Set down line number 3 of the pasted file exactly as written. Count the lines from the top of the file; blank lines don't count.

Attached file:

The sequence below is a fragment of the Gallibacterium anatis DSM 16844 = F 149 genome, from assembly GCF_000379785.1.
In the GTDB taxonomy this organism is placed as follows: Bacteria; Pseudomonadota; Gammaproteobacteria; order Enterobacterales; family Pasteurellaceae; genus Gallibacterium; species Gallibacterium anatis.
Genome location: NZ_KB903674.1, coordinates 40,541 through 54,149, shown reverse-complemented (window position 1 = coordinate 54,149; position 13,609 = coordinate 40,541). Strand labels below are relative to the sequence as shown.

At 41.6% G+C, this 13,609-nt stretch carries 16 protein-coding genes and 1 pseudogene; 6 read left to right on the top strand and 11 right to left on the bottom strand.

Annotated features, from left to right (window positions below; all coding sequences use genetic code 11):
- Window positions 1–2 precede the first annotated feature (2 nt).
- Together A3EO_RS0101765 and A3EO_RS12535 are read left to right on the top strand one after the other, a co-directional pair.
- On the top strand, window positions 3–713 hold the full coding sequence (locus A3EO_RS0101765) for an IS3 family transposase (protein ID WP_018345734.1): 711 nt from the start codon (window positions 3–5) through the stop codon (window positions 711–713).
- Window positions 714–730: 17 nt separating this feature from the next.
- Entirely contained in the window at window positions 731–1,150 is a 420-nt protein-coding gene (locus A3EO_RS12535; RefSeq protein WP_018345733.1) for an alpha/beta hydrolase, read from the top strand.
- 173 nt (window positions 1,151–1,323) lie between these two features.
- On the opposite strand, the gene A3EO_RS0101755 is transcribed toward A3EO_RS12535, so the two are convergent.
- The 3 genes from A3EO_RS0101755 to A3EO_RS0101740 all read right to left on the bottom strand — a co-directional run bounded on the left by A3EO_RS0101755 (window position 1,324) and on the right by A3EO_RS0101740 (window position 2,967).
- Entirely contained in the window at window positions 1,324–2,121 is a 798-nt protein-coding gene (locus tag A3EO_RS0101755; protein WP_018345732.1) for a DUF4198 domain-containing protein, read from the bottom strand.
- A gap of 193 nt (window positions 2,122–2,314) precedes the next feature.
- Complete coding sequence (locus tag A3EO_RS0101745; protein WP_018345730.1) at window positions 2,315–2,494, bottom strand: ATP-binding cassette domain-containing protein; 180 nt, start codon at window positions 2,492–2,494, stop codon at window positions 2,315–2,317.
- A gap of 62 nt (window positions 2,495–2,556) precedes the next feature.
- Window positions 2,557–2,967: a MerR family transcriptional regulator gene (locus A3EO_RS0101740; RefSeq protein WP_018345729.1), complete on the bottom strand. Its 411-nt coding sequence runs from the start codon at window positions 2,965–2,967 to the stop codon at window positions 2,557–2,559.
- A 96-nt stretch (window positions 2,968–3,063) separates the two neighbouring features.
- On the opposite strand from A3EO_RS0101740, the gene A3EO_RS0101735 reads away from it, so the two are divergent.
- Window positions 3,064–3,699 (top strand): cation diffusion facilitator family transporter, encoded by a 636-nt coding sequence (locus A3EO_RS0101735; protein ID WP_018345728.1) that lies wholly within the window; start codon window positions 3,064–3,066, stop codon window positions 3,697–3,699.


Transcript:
Genome location: NZ_KB903674.1, coordinates 40,541 through 54,149, shown reverse-complemented (window position 1 = coordinate 54,149; position 13,609 = coordinate 40,541). Strand labels below are relative to the sequence as shown.